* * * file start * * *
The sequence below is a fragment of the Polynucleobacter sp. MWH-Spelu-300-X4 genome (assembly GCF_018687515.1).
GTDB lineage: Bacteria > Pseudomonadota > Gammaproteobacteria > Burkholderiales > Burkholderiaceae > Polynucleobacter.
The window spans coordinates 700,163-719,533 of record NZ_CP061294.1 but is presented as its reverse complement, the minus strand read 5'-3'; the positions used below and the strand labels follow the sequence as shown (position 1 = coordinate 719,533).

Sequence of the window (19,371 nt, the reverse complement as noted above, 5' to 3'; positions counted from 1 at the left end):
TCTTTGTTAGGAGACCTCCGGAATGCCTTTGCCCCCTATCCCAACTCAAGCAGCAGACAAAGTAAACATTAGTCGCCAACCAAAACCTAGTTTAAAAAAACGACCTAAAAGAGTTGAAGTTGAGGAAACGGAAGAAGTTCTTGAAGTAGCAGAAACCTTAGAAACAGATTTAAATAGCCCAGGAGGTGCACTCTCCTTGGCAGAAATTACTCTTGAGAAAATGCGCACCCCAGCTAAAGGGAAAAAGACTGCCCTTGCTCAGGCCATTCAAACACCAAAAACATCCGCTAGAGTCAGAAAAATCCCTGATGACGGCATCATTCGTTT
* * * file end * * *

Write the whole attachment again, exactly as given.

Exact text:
The sequence below is a fragment of the Polynucleobacter sp. MWH-Spelu-300-X4 genome (assembly GCF_018687515.1).
GTDB lineage: Bacteria > Pseudomonadota > Gammaproteobacteria > Burkholderiales > Burkholderiaceae > Polynucleobacter.
The window spans coordinates 700,163-719,533 of record NZ_CP061294.1 but is presented as its reverse complement, the minus strand read 5'-3'; the positions used below and the strand labels follow the sequence as shown (position 1 = coordinate 719,533).

Sequence of the window (19,371 nt, the reverse complement as noted above, 5' to 3'; positions counted from 1 at the left end):
TCTTTGTTAGGAGACCTCCGGAATGCCTTTGCCCCCTATCCCAACTCAAGCAGCAGACAAAGTAAACATTAGTCGCCAACCAAAACCTAGTTTAAAAAAACGACCTAAAAGAGTTGAAGTTGAGGAAACGGAAGAAGTTCTTGAAGTAGCAGAAACCTTAGAAACAGATTTAAATAGCCCAGGAGGTGCACTCTCCTTGGCAGAAATTACTCTTGAGAAAATGCGCACCCCAGCTAAAGGGAAAAAGACTGCCCTTGCTCAGGCCATTCAAACACCAAAAACATCCGCTAGAGTCAGAAAAATCCCTGATGACGGCATCATTCGTTT